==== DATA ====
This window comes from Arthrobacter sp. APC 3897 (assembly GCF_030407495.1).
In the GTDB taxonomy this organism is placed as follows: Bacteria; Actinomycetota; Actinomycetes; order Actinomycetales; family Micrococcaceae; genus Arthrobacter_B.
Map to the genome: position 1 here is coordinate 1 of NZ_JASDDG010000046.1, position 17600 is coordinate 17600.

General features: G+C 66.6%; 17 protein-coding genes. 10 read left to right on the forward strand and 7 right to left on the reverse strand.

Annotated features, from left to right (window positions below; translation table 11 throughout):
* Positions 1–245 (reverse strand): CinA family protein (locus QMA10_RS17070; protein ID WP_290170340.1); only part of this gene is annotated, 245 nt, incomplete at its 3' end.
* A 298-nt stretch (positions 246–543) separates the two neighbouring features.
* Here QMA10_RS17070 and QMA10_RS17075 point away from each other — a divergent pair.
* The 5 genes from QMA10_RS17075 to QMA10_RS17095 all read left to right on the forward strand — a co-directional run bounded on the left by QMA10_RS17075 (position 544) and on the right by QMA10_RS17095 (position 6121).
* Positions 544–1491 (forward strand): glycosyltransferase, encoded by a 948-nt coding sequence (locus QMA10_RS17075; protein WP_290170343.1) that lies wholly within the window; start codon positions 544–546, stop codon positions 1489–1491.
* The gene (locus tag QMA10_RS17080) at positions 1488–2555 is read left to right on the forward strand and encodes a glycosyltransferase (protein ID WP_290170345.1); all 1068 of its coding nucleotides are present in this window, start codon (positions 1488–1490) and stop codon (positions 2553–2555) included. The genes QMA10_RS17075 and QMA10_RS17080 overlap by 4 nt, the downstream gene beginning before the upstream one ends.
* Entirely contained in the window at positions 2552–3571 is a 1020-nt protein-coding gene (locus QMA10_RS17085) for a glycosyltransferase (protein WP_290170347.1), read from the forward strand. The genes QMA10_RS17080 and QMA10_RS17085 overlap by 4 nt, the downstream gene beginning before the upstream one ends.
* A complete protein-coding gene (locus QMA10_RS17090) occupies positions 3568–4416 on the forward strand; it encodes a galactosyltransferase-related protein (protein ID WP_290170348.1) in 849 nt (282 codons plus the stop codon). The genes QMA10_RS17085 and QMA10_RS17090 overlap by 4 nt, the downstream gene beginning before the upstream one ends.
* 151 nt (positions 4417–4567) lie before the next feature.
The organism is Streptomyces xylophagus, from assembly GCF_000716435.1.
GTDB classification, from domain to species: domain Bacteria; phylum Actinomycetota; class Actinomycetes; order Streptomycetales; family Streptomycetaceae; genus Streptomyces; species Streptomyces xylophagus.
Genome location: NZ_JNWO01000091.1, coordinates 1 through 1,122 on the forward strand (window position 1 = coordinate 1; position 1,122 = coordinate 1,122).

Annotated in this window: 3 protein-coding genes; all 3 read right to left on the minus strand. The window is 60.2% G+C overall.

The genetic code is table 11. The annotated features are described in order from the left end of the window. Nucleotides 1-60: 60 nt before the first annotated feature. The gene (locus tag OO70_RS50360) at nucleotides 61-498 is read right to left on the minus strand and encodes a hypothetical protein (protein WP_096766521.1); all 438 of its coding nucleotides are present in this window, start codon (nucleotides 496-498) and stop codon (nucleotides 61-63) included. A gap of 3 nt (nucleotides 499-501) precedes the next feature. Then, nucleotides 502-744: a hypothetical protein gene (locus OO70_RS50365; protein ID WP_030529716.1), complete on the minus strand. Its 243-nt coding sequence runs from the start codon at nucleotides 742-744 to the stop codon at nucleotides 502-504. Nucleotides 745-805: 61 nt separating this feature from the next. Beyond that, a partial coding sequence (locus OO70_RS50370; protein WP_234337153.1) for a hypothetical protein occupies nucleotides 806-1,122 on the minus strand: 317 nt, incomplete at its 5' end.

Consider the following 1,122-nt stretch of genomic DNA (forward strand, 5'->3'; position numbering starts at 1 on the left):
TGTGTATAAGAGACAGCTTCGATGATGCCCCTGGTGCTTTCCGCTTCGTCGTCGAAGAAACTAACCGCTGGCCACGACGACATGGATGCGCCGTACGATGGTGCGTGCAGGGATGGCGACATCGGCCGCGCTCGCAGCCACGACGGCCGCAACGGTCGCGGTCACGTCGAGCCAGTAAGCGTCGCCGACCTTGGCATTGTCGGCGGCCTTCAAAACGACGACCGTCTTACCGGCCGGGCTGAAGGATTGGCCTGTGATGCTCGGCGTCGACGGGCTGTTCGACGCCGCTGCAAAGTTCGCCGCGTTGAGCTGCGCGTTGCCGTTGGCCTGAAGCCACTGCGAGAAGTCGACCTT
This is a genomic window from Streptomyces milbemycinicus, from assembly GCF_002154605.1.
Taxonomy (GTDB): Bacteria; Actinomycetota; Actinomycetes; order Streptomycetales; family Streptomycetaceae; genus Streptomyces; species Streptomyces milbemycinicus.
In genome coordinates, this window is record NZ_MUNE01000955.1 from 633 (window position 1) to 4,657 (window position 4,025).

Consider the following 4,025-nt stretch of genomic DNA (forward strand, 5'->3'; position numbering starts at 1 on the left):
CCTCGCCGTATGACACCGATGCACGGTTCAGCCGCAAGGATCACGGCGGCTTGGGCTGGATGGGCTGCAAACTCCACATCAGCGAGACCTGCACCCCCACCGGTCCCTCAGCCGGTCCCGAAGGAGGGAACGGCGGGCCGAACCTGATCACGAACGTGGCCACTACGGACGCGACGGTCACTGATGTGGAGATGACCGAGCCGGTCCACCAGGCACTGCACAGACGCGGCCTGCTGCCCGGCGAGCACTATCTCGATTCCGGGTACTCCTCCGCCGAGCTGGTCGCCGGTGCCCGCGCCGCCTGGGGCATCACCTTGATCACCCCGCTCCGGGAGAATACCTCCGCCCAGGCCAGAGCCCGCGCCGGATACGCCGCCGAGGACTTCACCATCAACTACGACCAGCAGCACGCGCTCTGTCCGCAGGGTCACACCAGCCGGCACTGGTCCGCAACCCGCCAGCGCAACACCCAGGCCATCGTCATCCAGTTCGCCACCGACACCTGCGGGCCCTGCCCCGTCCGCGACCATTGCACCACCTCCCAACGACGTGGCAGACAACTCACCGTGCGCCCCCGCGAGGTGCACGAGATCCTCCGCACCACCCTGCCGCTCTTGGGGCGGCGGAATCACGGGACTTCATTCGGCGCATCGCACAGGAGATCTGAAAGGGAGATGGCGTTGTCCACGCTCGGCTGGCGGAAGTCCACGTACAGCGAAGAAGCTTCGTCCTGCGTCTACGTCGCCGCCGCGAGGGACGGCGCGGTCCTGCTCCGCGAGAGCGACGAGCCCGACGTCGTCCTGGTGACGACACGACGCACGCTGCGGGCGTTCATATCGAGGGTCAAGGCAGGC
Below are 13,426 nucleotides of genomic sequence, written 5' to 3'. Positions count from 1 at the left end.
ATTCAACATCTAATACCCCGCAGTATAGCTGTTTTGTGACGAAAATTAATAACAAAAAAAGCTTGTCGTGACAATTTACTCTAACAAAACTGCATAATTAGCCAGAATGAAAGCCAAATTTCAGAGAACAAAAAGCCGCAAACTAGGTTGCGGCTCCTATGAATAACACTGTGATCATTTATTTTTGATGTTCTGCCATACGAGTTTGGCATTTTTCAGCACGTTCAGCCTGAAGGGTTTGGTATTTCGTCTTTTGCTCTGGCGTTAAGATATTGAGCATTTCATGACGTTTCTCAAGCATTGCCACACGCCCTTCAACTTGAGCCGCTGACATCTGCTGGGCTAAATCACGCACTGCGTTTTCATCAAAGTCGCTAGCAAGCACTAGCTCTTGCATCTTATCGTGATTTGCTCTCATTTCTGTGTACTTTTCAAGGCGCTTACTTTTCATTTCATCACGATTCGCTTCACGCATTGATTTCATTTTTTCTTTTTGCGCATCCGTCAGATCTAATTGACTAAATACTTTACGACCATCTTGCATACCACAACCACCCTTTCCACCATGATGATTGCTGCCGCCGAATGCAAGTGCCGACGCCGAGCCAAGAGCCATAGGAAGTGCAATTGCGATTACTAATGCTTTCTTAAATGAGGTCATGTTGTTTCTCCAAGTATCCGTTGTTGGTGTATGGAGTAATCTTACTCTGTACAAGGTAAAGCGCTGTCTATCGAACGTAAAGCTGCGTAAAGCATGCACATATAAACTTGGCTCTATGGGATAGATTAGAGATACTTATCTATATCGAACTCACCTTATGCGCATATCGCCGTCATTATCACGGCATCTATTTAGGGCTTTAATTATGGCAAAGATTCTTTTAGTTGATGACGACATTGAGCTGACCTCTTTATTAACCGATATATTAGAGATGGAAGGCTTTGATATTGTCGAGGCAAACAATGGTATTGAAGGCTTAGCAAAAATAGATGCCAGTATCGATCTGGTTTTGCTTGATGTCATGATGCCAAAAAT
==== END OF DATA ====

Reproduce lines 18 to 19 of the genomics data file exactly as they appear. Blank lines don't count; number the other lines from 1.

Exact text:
Annotated in this window: 3 protein-coding genes; all 3 read right to left on the minus strand. The window is 60.2% G+C overall.

The genetic code is table 11. The annotated features are described in order from the left end of the window. Nucleotides 1-60: 60 nt before the first annotated feature. The gene (locus tag OO70_RS50360) at nucleotides 61-498 is read right to left on the minus strand and encodes a hypothetical protein (protein WP_096766521.1); all 438 of its coding nucleotides are present in this window, start codon (nucleotides 496-498) and stop codon (nucleotides 61-63) included. A gap of 3 nt (nucleotides 499-501) precedes the next feature. Then, nucleotides 502-744: a hypothetical protein gene (locus OO70_RS50365; protein ID WP_030529716.1), complete on the minus strand. Its 243-nt coding sequence runs from the start codon at nucleotides 742-744 to the stop codon at nucleotides 502-504. Nucleotides 745-805: 61 nt separating this feature from the next. Beyond that, a partial coding sequence (locus OO70_RS50370; protein WP_234337153.1) for a hypothetical protein occupies nucleotides 806-1,122 on the minus strand: 317 nt, incomplete at its 5' end.